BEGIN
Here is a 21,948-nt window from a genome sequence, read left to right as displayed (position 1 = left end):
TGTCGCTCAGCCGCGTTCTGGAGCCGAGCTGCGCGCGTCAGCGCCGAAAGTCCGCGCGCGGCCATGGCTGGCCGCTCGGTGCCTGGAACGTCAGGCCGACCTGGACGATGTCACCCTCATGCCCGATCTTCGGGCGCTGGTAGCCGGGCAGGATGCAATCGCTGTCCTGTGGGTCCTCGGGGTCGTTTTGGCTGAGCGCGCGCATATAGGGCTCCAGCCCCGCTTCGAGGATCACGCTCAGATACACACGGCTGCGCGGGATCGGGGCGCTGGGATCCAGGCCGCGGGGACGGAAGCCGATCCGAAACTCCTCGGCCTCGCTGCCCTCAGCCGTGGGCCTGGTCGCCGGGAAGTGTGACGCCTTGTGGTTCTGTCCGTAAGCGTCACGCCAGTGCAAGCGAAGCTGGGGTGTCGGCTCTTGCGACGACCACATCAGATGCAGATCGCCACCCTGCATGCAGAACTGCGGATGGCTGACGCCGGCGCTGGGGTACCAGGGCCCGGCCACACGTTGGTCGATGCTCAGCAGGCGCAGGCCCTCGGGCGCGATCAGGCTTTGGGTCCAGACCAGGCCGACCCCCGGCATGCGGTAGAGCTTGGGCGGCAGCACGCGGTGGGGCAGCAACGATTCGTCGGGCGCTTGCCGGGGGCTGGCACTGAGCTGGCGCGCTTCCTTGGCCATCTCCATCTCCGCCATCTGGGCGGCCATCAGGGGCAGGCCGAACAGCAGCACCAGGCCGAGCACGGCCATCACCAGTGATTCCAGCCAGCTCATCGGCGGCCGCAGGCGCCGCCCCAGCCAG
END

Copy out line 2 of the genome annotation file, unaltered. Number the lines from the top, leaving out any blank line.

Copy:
TGTCGCTCAGCCGCGTTCTGGAGCCGAGCTGCGCGCGTCAGCGCCGAAAGTCCGCGCGCGGCCATGGCTGGCCGCTCGGTGCCTGGAACGTCAGGCCGACCTGGACGATGTCACCCTCATGCCCGATCTTCGGGCGCTGGTAGCCGGGCAGGATGCAATCGCTGTCCTGTGGGTCCTCGGGGTCGTTTTGGCTGAGCGCGCGCATATAGGGCTCCAGCCCCGCTTCGAGGATCACGCTCAGATACACACGGCTGCGCGGGATCGGGGCGCTGGGATCCAGGCCGCGGGGACGGAAGCCGATCCGAAACTCCTCGGCCTCGCTGCCCTCAGCCGTGGGCCTGGTCGCCGGGAAGTGTGACGCCTTGTGGTTCTGTCCGTAAGCGTCACGCCAGTGCAAGCGAAGCTGGGGTGTCGGCTCTTGCGACGACCACATCAGATGCAGATCGCCACCCTGCATGCAGAACTGCGGATGGCTGACGCCGGCGCTGGGGTACCAGGGCCCGGCCACACGTTGGTCGATGCTCAGCAGGCGCAGGCCCTCGGGCGCGATCAGGCTTTGGGTCCAGACCAGGCCGACCCCCGGCATGCGGTAGAGCTTGGGCGGCAGCACGCGGTGGGGCAGCAACGATTCGTCGGGCGCTTGCCGGGGGCTGGCACTGAGCTGGCGCGCTTCCTTGGCCATCTCCATCTCCGCCATCTGGGCGGCCATCAGGGGCAGGCCGAACAGCAGCACCAGGCCGAGCACGGCCATCACCAGTGATTCCAGCCAGCTCATCGGCGGCCGCAGGCGCCGCCCCAGCCAG